This article was written by Claymore.
Hold onto your seats TFB readers you are about to see something that I’m 99.9% sure has NEVER been seen before.
Like most people interested in firearms I was working under the incorrect impression that the first AK-47s came with a “milled” receiver. I was an NFA and FFL firearms dealer and had researched this subject just to learn more about my passion “NFA firearms.
I was soon to learn just how wrong that impression was.
In the late 80s my partner and me had just returned from the Pakistan/Afghan border region where we were working for an NGO, doing training and administration chores for Afghan freedom fighters, when we got “the call” To see if we would be interested in doing the same thing for Hmong freedom fighters.
We, being the “adventurous” types, we agreed and we were soon on our way to the area where we would be working on our new adventure in South East Asia.
It turns out we would be working with General Vang Pao (who died earlier this year, RIP). To learn more about General Vang Pao and his Hmong fighters search the web for something along the lines of “the secret war in LAOS“.
Our training course was soon set up and while one of us was teaching the other was free to wander around the area doing our “other” jobs. One of my jobs was weapon evaluation and repair, so I was always looking at the vast hodgepodge of weapons used by the Hmong.
One afternoon I came across this AK-47 looking weapon (see title photo above) and it had me scratching my head as to just what it was.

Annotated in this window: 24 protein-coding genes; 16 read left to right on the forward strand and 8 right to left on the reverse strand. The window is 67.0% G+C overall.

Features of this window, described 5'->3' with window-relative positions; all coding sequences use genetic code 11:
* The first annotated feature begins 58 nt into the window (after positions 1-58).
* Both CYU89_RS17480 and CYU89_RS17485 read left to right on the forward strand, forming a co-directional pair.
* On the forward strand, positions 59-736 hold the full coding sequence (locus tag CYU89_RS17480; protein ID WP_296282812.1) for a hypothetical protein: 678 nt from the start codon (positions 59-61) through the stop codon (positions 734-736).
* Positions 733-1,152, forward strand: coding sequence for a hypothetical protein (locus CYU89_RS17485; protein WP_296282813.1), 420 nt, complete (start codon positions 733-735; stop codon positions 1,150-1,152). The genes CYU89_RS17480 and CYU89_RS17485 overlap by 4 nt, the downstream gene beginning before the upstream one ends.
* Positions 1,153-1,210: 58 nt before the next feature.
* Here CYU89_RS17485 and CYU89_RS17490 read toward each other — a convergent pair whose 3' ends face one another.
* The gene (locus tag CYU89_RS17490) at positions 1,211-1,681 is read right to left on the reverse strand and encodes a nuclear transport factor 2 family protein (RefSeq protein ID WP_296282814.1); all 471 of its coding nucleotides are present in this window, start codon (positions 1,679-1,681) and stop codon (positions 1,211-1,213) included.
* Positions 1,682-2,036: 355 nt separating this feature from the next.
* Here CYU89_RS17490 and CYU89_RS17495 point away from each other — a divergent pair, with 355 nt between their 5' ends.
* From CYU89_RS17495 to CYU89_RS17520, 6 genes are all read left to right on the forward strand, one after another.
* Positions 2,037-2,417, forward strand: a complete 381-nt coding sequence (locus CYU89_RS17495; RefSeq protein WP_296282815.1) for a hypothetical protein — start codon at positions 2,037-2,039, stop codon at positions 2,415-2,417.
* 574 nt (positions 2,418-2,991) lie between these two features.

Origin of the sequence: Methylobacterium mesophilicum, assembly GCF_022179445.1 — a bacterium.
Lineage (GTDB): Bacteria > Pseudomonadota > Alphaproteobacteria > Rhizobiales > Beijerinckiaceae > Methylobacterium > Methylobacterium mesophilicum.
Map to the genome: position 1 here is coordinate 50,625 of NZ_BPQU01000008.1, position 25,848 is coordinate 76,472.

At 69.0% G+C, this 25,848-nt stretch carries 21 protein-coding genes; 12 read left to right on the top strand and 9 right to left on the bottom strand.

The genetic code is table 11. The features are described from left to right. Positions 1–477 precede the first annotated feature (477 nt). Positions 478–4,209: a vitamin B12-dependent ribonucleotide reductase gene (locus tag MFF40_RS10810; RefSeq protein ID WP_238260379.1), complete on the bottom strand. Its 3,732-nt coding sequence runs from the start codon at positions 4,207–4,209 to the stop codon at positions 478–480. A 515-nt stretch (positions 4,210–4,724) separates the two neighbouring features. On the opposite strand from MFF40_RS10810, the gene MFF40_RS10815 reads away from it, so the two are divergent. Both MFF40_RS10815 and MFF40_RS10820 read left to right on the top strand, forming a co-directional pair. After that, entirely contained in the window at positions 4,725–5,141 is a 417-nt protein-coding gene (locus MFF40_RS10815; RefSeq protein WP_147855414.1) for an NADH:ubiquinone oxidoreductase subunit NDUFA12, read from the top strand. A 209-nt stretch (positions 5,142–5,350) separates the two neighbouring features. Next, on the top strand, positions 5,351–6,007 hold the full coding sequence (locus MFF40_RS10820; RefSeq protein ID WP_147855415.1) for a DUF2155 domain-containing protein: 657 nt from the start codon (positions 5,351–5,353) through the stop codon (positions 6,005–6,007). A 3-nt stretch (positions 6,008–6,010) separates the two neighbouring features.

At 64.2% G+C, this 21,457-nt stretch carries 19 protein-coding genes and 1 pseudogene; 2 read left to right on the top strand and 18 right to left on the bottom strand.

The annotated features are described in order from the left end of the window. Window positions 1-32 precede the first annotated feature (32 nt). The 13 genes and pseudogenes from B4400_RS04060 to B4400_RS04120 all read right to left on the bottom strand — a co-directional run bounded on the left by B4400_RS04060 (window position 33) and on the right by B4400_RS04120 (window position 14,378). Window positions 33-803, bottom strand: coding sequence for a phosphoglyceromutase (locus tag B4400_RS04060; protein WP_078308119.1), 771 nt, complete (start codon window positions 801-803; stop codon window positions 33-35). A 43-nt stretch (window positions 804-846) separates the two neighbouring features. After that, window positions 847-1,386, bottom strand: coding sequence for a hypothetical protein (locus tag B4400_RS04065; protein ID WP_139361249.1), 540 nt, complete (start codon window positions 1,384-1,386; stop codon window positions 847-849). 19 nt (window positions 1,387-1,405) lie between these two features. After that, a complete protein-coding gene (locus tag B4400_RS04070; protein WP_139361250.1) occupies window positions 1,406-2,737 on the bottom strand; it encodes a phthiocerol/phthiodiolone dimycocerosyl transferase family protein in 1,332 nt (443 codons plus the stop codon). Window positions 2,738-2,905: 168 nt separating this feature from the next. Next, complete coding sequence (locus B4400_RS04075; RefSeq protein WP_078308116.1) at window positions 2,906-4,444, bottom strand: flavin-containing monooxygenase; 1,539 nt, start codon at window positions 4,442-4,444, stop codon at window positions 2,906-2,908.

It sure looked like an AK-47 model of some type but I had never seen one with half sheet metal and half milled receiver before. If you look closely at the photo above just forward and above the magazine well there is a portion of milled receiver bulging out and that is what had me puzzled.
I asked the Hmong owner of the firearm if he knew anything about and and the only thing he knew was “OLD”. He will never know just how accurate that description is.
I took a couple more photos so when we went home I could investigate it a bit more to try and find out just what is was.
In the photo above the milled bulge can be seen in greater detail. This strange weapon had a straight wooden stock which would become more interesting later in this article.
To me personally the most interesting thing about this “mystery firearm” was the serial number that was stamped into the bulge. 729 was my police badge number at the time and that is the serial number on this firearm.
If you look very closely at the selector lever you will notice small “holes” or dimples instead of the more recent “slots” that you normally see on AK family of weapons. These holes would help me identify it later.
We went about our training and evaluation mission and soon were back in the USA and I started looking through my big pile of firearms reference books and military field manuals to see if I could identify this “mystery firearm”.
I came on a very few mentions of the TYPE ONE AK-47 and began to think I had come across a VERY rare weapon still being used in active service about 50 years after production.
The few mentions I came on were very short but at that time in the early 90’s the web wasn’t yet the stock pile of info that it is now so I had to rely on reference books in my quest.
Finally I found a mention with a line drawing, if I remember correctly, was somewhere buried in the “Smithsonian museum” material somewhere. So there it was the very first version of the infamous AK-47 and it did indeed have a sheet metal receiver and this was the same type firearm still being used a long long time after it’s manufacture. This reference made mention of the dimples for selector position.